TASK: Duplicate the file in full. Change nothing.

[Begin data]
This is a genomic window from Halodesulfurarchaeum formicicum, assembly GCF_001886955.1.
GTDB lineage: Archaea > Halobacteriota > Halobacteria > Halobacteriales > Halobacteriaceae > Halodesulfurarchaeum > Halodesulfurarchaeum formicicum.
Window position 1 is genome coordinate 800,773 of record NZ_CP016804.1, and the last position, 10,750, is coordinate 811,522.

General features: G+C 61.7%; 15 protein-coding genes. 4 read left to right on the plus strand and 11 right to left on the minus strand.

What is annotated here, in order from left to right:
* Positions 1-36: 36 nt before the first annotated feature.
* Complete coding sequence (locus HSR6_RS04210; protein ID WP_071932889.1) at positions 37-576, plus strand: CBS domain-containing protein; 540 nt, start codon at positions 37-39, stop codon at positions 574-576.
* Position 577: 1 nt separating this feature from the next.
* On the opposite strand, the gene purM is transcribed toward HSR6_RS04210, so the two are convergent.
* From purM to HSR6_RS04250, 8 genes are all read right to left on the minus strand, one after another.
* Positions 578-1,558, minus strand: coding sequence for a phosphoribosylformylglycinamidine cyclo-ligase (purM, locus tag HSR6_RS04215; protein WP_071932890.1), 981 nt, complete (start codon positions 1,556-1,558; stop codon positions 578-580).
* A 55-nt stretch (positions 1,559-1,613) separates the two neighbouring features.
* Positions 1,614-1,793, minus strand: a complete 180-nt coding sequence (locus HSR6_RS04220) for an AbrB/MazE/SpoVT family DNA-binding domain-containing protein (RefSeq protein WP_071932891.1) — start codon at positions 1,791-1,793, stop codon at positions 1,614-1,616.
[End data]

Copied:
This is a genomic window from Halodesulfurarchaeum formicicum, assembly GCF_001886955.1.
GTDB lineage: Archaea > Halobacteriota > Halobacteria > Halobacteriales > Halobacteriaceae > Halodesulfurarchaeum > Halodesulfurarchaeum formicicum.
Window position 1 is genome coordinate 800,773 of record NZ_CP016804.1, and the last position, 10,750, is coordinate 811,522.

General features: G+C 61.7%; 15 protein-coding genes. 4 read left to right on the plus strand and 11 right to left on the minus strand.

What is annotated here, in order from left to right:
* Positions 1-36: 36 nt before the first annotated feature.
* Complete coding sequence (locus HSR6_RS04210; protein ID WP_071932889.1) at positions 37-576, plus strand: CBS domain-containing protein; 540 nt, start codon at positions 37-39, stop codon at positions 574-576.
* Position 577: 1 nt separating this feature from the next.
* On the opposite strand, the gene purM is transcribed toward HSR6_RS04210, so the two are convergent.
* From purM to HSR6_RS04250, 8 genes are all read right to left on the minus strand, one after another.
* Positions 578-1,558, minus strand: coding sequence for a phosphoribosylformylglycinamidine cyclo-ligase (purM, locus tag HSR6_RS04215; protein WP_071932890.1), 981 nt, complete (start codon positions 1,556-1,558; stop codon positions 578-580).
* A 55-nt stretch (positions 1,559-1,613) separates the two neighbouring features.
* Positions 1,614-1,793, minus strand: a complete 180-nt coding sequence (locus HSR6_RS04220) for an AbrB/MazE/SpoVT family DNA-binding domain-containing protein (RefSeq protein WP_071932891.1) — start codon at positions 1,791-1,793, stop codon at positions 1,614-1,616.